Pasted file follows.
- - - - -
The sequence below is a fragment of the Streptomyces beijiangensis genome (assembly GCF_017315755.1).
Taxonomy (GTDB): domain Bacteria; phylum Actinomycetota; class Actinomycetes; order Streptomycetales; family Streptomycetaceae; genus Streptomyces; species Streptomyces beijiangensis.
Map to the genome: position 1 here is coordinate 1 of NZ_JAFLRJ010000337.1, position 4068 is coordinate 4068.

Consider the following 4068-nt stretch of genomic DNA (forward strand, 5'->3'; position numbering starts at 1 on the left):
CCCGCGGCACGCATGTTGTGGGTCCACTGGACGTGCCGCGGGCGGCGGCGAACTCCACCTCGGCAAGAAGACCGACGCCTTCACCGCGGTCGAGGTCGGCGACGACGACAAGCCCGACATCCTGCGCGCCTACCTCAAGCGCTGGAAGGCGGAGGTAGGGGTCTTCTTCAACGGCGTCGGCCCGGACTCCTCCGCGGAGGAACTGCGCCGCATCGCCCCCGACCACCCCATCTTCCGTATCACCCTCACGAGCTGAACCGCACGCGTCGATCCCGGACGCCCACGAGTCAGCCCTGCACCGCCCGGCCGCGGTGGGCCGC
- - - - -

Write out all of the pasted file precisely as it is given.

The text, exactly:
The sequence below is a fragment of the Streptomyces beijiangensis genome (assembly GCF_017315755.1).
Taxonomy (GTDB): domain Bacteria; phylum Actinomycetota; class Actinomycetes; order Streptomycetales; family Streptomycetaceae; genus Streptomyces; species Streptomyces beijiangensis.
Map to the genome: position 1 here is coordinate 1 of NZ_JAFLRJ010000337.1, position 4068 is coordinate 4068.

Consider the following 4068-nt stretch of genomic DNA (forward strand, 5'->3'; position numbering starts at 1 on the left):
CCCGCGGCACGCATGTTGTGGGTCCACTGGACGTGCCGCGGGCGGCGGCGAACTCCACCTCGGCAAGAAGACCGACGCCTTCACCGCGGTCGAGGTCGGCGACGACGACAAGCCCGACATCCTGCGCGCCTACCTCAAGCGCTGGAAGGCGGAGGTAGGGGTCTTCTTCAACGGCGTCGGCCCGGACTCCTCCGCGGAGGAACTGCGCCGCATCGCCCCCGACCACCCCATCTTCCGTATCACCCTCACGAGCTGAACCGCACGCGTCGATCCCGGACGCCCACGAGTCAGCCCTGCACCGCCCGGCCGCGGTGGGCCGC